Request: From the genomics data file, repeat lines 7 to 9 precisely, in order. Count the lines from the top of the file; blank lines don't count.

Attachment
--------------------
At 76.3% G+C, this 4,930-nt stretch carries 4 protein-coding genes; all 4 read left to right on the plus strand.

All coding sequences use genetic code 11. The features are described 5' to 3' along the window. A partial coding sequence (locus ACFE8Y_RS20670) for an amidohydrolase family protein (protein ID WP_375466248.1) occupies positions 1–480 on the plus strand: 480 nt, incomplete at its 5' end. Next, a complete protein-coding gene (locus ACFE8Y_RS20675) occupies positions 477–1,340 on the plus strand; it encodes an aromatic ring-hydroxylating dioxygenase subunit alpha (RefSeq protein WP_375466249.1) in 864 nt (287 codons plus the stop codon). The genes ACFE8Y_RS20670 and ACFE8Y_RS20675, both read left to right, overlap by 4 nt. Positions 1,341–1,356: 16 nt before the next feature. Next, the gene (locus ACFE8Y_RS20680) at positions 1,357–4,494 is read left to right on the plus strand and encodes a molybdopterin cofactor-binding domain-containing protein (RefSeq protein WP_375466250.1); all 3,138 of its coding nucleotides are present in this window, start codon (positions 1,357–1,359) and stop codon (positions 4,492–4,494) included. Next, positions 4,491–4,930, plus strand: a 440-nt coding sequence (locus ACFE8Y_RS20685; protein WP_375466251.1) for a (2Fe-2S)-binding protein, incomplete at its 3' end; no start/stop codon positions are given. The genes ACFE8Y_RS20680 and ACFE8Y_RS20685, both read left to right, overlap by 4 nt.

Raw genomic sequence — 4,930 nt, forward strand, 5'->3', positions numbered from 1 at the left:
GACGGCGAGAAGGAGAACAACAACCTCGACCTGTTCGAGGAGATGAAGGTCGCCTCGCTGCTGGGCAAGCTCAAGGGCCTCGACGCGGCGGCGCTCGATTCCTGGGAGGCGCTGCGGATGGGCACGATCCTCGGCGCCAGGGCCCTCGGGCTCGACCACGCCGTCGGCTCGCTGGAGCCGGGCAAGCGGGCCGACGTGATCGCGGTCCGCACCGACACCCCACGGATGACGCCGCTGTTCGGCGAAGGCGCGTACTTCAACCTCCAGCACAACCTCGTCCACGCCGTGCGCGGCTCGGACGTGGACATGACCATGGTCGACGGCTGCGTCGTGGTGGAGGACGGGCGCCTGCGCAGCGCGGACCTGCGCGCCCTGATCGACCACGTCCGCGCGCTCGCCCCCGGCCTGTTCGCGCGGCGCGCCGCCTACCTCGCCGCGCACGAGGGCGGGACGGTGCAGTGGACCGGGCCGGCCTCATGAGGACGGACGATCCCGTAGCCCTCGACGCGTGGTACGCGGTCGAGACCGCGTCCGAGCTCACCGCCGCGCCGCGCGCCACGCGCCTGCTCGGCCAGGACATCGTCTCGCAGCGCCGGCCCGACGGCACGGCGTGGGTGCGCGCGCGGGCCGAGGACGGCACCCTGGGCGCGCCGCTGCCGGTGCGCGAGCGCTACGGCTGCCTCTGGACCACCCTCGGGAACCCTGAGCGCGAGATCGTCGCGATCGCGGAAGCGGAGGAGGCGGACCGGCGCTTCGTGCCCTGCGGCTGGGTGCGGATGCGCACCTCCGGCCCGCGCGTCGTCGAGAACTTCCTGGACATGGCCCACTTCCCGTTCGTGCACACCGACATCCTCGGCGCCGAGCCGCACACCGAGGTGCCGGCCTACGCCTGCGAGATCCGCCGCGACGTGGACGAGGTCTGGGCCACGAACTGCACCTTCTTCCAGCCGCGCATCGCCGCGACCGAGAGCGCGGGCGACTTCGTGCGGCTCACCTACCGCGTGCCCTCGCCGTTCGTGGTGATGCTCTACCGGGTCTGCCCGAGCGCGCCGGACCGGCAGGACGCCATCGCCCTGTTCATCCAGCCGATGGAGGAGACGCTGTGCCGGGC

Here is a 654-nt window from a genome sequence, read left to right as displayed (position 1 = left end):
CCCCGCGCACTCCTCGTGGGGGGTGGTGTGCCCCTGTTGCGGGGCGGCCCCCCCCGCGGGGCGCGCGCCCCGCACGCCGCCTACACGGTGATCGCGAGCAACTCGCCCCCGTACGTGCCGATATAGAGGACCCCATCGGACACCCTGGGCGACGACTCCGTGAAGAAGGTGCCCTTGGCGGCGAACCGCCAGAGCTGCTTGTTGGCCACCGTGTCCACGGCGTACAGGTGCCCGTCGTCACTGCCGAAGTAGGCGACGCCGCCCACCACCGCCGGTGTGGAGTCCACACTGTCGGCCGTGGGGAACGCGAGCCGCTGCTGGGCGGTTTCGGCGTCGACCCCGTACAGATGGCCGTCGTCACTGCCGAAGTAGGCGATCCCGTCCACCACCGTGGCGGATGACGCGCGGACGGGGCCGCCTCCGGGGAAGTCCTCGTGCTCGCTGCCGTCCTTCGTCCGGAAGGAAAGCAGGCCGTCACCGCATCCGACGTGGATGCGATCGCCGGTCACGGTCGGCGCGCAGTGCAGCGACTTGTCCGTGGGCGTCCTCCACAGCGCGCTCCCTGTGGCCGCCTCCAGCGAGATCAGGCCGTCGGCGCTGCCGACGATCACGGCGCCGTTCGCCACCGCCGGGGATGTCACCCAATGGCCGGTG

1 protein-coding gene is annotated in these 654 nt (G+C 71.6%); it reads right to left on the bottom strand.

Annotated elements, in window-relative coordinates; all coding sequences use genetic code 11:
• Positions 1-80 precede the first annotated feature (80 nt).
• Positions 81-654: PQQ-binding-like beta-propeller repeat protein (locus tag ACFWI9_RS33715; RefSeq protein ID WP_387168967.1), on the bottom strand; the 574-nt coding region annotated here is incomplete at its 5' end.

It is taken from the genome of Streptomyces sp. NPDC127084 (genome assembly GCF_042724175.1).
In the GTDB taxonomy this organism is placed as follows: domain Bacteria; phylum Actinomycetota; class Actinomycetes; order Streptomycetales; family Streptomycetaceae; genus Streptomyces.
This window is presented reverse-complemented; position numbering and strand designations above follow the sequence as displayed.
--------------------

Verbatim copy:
1 protein-coding gene is annotated in these 654 nt (G+C 71.6%); it reads right to left on the bottom strand.

Annotated elements, in window-relative coordinates; all coding sequences use genetic code 11:
• Positions 1-80 precede the first annotated feature (80 nt).